The ball hasn’t dropped yet – it doesn’t drop until 8:30 p.m. – but New York’s Times Square saw celebrants arrive early Monday morning, dressed in suits and dresses for Times Square’s popular “ball drop contest.”
But come 8:45 p.m., the ball was back up and the square — probably the biggest party in the city for the holiday season — was expected to host its high-priced shoppers, who have filled Times Square since the New Year’s Eve parade began there on 42nd Street in the 1920s.
Tuesday night, a million people are expected to attend a city-sanctioned party at midnight, a New York Times article from 2012 said. (By last count, Forbes estimated 8,400 people were in the crowd, from the close of dancing, lighting-up and maybe dropping the ball earlier Monday evening.)
Times Square’s no-less-drab surroundings may dampen the holiday spirit of their countrymen who want to visit the iconic site, but New York City pols are not letting that discourage them.
Mayor Bill de Blasio “is in full swing,” the Daily News reported, “unveiling flags and hoopla Sunday in the hope of improving what he sees as what some say is a weary, tacky Times Square.” De Blasio is expected to join Hillary Clinton in singing “New York New York,” which has been accompanied by “The Times Square Countdown,” a new soundtrack for the annual countdown to midnight on the New Year’s Eve ball drop at 8:45 p.m.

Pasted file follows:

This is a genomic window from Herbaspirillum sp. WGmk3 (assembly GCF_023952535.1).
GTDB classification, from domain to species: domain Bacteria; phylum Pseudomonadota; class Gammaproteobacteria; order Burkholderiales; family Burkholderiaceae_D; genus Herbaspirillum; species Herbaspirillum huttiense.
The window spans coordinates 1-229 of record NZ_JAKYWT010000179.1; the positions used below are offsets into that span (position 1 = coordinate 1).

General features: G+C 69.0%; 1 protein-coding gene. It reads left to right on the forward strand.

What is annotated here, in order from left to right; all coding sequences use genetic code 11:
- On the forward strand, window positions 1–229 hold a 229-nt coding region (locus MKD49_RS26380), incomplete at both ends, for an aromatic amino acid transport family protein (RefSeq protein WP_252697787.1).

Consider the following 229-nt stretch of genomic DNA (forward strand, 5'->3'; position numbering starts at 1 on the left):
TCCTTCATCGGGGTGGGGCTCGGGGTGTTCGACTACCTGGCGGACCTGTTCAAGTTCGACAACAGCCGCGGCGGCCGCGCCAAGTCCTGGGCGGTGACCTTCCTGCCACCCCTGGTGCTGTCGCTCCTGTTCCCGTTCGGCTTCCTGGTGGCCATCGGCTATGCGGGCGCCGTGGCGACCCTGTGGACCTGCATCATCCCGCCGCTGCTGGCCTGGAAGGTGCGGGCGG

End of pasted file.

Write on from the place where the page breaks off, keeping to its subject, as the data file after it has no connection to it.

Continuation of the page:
The Washington Post’s transportation reporter, Paul Wiseman, attended one such halftime event for the ball drop when he was just 12 years old.
Since Wiseman couldn’t help but ask around, media folks from Seattle, Atlanta, and San Francisco asked him if Times Square has seen New Year’s Eve crowds as large as those expected this year.
In New York, Wiseman’s findings: “[S]omehow outnumbering the crowds are many tourists, and tourists tend to keep it much slower. And then there are the procrastinators, which was kind of fun: I see they are spreading out, arriving an hour earlier than last year.”
Asked if that meant New York was outdoing its usual New Year’s Eve party, Wiseman said, “You have to go back to the pop culture narrative in terms of the urban New York landscape. People seem to like that mix of downtown neighborhoods and tourist spots. Times Square has many great attributes but it also attracts more than 100,000 backpackers (or tourists) to the area annually.”
But if you’re visiting Times Square, beware of immunizations.
A local newspaper reported that New Yorkers appeared to be more reluctant to bring their children for vaccinations as a result of the 2020 measles outbreak in some parts of the U.S. California has seen the most cases of the disease in the country.
In the Seattle Post-Intelligencer, one doctor said of New York, “The food, the retail shopping, the hotels, the bars and all those things are New York City. If you have to let the kids get inoculated, then go ahead,” she said. “But don’t touch anything with an egg in it, especially in New York City, unless it’s another person’s kid.”